Willow Emerald Damselfly found in Milton Keynes – Second Update

Female Willow Emerald ovipositing by Harry Appleyard, Tattenhoe Valley Park 4 October 2016

Female Willow Emerald ovipositing by Harry Appleyard, Tattenhoe Valley Park 4 October 2016

Willow Emerald Damselfly found in Milton Keynes – Second Update

On 6th October 2016 we broke the news that a member of the Milton Keynes Natural History Society has identified Willow Emerald Damselflies in Milton Keynes. You can read the story here.
The story has been publicised by a number of organisations:

Discover WIldlife
The British Dragonfly Society

Alan Nelson, the Dragonfly Recorder for the Milton Keynes area commented:

As some of you may be aware Willow Emerald Damselfly Chalcolestes viridis was recently found in Milton Keynes Buckinghamshire on 29th September 2016 in the Tattenhoe Valley Park complex and now on other sites around MK. Full credit must be given to a young keen naturalist for this find and this shows the benefits of looking, recording on his local patch and taking photos. I greatly appreciate being informed and being kept up-to-date by him and other recorders.

This species was predicted as the next UK colonising species that is most likely to turn up or as we are finding out are already here in small numbers.

Willow Emerald Damselfly Length: Male: 42-48mm; Female: 39-44mm clearly larger that Emerald Damselfly also they oviposit into the bark of young branches of willow or alder. Please see link http://www.british-dragonflies.org.uk/species/willow-emerald-damselfly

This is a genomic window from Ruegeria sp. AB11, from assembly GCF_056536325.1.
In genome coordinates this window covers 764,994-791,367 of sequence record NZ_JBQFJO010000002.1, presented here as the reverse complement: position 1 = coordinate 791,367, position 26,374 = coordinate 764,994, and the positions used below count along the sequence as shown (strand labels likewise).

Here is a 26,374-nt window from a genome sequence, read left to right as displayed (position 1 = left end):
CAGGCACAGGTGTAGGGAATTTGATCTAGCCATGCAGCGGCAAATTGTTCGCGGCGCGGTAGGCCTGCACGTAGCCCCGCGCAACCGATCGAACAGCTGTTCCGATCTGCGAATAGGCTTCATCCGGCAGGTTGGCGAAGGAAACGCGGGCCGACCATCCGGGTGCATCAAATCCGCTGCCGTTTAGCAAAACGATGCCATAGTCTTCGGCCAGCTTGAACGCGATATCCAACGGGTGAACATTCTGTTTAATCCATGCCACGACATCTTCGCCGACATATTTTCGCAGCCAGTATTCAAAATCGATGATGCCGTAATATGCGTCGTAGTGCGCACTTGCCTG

Similar species but may not be flying: Emerald Damselfly Lestes sponsa Length: 35-39mm http://www.british-dragonflies.org.uk/species/emerald-damselfly

Willow Emerald Damselfly can be typically found hanging on trees. Males lack the blue pruinescence that Emerald Damselfly has but they can lose this with age. There are noticeably larger and have stronger looking flight.

Species known to still be flying in North Bucks: Migrant Hawker, Southern Hawker, Common and Ruddy darter, Willow Emerald Damselfly. Also as it’s still so mild there may still be a few other damselfly species flying i.e. common blue damselflies. Therefore if you see any green damsels have a good look as it may be Willow Emerald Damselfly it should not be confused with outer species still flying

When you out birding and sees a damselfly or oviposition galls/scars as per link please let me know as it can help ascertain the range they have colonized. They have been found in neighbouring counties.

Some public assess sites to look at around MK are: Furzton, Walton Lake, Lodge Lake, Teardrop Lakes, Water gardens, Mt Farm Park Lake, Ouzel Valley Park ponds and the best dragonfly site in North Bucks Emberton CP.

Some other potential new colonising UK species that are most likely to turn up are: Southern Darter, Vagrant Darter, Small Emerald Damselfly, Southern Emerald Damselfly, Dainty Damselfly